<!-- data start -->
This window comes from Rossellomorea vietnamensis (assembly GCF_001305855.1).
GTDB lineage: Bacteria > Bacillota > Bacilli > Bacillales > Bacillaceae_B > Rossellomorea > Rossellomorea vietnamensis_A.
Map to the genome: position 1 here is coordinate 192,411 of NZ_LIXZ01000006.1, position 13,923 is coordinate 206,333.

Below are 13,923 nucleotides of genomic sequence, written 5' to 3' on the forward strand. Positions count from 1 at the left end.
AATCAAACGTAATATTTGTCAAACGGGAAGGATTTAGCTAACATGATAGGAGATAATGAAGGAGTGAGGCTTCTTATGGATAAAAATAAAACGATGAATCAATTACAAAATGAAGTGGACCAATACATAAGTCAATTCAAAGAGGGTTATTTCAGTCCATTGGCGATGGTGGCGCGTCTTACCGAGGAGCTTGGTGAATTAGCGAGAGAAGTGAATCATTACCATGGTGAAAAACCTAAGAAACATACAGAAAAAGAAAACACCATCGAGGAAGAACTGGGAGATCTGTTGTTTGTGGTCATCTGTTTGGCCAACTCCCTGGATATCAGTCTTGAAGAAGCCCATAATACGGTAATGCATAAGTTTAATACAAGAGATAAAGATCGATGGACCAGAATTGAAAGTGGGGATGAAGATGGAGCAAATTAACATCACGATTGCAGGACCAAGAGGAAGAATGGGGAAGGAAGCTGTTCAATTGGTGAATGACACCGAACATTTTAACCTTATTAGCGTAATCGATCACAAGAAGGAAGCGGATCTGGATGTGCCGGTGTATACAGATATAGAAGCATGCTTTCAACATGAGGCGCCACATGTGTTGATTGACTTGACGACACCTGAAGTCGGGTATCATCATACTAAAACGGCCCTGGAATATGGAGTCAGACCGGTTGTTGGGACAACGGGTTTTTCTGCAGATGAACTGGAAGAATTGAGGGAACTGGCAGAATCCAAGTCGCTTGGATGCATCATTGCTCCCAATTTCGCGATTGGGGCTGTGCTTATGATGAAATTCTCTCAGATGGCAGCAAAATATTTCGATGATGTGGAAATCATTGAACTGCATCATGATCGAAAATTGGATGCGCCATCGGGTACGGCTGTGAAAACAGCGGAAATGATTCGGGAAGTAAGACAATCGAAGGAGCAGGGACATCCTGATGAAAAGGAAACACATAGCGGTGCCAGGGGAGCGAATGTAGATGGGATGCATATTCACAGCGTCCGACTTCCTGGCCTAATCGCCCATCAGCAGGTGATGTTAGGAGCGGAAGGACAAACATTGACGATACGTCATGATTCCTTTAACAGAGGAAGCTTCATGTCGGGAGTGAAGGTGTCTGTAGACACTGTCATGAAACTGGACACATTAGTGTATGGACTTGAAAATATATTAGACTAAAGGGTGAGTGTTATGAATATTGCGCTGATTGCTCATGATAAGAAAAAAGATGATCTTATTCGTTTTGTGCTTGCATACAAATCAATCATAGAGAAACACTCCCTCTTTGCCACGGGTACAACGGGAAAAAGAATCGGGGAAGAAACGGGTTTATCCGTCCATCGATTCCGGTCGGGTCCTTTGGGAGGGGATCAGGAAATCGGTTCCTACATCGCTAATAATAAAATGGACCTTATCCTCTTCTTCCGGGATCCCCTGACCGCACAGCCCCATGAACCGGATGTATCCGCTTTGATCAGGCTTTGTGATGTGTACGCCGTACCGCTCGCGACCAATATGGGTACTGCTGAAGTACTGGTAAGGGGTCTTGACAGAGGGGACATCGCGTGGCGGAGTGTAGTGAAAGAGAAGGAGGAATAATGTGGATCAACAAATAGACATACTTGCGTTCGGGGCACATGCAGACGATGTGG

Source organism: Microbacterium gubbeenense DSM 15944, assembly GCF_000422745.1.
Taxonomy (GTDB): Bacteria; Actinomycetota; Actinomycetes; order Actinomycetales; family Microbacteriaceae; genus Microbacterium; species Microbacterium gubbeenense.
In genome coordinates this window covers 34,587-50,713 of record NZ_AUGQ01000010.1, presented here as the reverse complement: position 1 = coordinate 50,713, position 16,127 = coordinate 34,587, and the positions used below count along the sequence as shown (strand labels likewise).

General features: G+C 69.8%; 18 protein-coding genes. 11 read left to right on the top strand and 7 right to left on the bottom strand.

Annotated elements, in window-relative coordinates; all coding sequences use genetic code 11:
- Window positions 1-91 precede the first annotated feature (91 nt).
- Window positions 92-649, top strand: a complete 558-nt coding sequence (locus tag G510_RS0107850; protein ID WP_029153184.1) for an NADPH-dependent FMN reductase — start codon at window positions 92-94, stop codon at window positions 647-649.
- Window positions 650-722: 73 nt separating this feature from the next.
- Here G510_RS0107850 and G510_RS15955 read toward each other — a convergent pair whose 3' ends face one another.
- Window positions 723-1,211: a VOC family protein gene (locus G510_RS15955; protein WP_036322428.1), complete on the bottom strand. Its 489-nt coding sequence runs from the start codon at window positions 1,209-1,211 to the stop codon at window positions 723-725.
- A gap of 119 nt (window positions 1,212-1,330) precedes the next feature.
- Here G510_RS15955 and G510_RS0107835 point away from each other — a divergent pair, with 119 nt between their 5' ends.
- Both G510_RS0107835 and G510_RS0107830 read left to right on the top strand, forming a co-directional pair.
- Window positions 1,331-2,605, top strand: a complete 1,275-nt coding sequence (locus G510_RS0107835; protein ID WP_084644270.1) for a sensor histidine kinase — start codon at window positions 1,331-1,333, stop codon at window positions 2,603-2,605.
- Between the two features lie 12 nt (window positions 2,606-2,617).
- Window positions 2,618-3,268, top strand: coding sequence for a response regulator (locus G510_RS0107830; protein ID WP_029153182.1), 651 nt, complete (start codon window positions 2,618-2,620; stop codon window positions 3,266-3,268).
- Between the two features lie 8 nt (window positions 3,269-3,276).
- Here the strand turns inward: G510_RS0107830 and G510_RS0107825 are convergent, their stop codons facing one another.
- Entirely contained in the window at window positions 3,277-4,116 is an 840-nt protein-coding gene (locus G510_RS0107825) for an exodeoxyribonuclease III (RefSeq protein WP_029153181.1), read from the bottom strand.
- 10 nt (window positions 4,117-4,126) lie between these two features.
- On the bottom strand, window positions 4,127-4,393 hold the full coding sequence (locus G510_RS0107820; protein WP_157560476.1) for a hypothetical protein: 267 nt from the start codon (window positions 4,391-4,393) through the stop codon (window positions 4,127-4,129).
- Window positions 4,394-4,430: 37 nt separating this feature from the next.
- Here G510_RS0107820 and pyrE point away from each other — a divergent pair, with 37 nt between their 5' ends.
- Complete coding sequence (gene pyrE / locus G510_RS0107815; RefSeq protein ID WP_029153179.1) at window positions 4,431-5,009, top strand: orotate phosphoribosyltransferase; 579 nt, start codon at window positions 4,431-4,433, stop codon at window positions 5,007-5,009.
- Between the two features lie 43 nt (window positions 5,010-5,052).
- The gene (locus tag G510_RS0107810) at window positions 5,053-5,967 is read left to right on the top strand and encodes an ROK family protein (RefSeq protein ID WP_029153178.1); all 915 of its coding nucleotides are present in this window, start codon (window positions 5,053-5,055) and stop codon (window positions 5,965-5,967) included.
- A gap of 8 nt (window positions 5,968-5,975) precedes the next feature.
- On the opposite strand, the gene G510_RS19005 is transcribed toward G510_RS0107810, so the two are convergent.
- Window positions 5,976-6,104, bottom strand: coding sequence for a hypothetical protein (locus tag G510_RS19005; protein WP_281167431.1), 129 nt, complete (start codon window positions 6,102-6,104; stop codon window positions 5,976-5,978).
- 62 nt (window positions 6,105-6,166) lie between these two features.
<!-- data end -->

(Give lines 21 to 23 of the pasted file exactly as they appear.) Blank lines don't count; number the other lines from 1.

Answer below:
- Window positions 2,618-3,268, top strand: coding sequence for a response regulator (locus G510_RS0107830; protein ID WP_029153182.1), 651 nt, complete (start codon window positions 2,618-2,620; stop codon window positions 3,266-3,268).
- Between the two features lie 8 nt (window positions 3,269-3,276).
- Here the strand turns inward: G510_RS0107830 and G510_RS0107825 are convergent, their stop codons facing one another.